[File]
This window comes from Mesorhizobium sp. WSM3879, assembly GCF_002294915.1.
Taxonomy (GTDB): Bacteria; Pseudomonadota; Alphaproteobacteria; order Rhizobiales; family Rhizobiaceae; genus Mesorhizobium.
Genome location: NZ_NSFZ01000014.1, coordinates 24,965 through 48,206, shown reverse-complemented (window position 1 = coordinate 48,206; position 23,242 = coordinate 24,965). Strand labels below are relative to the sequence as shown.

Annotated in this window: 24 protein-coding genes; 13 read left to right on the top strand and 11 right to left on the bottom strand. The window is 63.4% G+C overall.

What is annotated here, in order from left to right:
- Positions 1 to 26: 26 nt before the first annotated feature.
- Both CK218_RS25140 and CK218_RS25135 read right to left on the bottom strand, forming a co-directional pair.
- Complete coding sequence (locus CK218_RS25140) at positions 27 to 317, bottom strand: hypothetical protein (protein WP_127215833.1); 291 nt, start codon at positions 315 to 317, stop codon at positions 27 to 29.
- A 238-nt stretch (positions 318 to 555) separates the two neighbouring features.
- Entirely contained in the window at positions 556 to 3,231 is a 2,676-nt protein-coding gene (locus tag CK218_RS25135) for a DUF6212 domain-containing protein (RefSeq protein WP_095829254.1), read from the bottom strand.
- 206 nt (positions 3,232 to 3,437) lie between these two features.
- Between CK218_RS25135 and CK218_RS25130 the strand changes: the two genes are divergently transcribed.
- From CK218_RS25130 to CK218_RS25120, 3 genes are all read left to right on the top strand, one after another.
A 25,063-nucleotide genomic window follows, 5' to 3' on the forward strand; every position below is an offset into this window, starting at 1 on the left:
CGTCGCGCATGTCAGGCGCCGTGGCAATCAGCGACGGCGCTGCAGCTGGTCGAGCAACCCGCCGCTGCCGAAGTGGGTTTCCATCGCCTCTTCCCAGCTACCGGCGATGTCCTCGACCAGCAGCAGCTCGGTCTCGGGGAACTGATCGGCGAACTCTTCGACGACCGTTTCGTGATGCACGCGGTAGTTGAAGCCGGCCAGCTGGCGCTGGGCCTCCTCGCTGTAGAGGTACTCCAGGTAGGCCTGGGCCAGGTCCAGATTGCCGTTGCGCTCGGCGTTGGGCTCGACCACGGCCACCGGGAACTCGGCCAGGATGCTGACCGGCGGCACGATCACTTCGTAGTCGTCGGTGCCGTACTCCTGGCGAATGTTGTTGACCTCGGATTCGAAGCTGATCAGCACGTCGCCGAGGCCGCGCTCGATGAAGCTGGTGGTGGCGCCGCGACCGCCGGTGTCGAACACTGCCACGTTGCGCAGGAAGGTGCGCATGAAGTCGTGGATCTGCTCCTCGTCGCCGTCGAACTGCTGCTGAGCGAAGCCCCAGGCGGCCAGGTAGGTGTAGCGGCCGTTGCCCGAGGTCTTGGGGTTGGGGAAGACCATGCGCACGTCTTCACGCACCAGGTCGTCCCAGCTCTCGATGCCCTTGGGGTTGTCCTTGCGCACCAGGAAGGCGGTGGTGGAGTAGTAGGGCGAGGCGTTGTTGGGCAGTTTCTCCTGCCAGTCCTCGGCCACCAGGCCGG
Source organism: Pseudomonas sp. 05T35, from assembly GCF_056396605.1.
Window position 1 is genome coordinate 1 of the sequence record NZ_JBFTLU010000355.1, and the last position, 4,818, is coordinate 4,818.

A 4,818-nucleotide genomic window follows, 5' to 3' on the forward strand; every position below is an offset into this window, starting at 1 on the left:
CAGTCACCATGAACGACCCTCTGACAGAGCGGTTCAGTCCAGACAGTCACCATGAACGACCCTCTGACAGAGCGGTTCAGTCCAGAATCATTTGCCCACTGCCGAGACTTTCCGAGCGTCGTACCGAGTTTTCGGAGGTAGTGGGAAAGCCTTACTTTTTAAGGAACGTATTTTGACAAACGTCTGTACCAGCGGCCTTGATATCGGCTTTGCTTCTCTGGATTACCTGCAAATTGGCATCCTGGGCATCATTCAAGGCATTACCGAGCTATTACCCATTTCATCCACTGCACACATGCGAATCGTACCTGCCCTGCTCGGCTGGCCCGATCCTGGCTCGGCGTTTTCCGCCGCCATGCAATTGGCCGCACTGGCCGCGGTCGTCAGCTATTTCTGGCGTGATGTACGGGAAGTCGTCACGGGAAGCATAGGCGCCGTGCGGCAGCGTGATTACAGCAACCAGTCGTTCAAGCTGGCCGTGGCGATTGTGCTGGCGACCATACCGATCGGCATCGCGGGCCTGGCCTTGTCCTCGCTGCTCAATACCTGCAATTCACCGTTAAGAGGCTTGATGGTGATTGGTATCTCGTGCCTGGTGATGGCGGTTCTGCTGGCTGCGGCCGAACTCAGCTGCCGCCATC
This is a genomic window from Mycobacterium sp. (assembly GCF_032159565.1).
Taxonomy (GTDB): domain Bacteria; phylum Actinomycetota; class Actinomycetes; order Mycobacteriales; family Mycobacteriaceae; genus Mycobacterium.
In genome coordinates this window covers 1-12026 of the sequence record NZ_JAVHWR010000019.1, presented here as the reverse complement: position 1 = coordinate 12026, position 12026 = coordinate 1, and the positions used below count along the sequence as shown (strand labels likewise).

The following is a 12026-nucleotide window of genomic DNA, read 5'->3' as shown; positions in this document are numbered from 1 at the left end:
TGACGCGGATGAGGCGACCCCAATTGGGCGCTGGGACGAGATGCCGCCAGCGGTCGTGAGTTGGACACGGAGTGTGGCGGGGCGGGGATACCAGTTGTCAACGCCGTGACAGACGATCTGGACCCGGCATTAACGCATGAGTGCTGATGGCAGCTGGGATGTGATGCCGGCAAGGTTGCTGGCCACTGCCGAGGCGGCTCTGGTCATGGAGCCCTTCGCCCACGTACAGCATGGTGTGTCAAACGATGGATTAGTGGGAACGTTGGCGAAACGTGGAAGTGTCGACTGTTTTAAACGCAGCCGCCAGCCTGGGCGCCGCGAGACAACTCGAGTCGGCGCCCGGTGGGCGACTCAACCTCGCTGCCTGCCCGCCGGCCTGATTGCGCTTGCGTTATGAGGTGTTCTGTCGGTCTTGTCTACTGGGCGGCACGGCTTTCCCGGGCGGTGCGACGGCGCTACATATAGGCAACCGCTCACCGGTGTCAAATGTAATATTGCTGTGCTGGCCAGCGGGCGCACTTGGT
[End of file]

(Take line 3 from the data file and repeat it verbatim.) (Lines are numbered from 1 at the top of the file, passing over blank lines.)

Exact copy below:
Genome location: NZ_NSFZ01000014.1, coordinates 24,965 through 48,206, shown reverse-complemented (window position 1 = coordinate 48,206; position 23,242 = coordinate 24,965). Strand labels below are relative to the sequence as shown.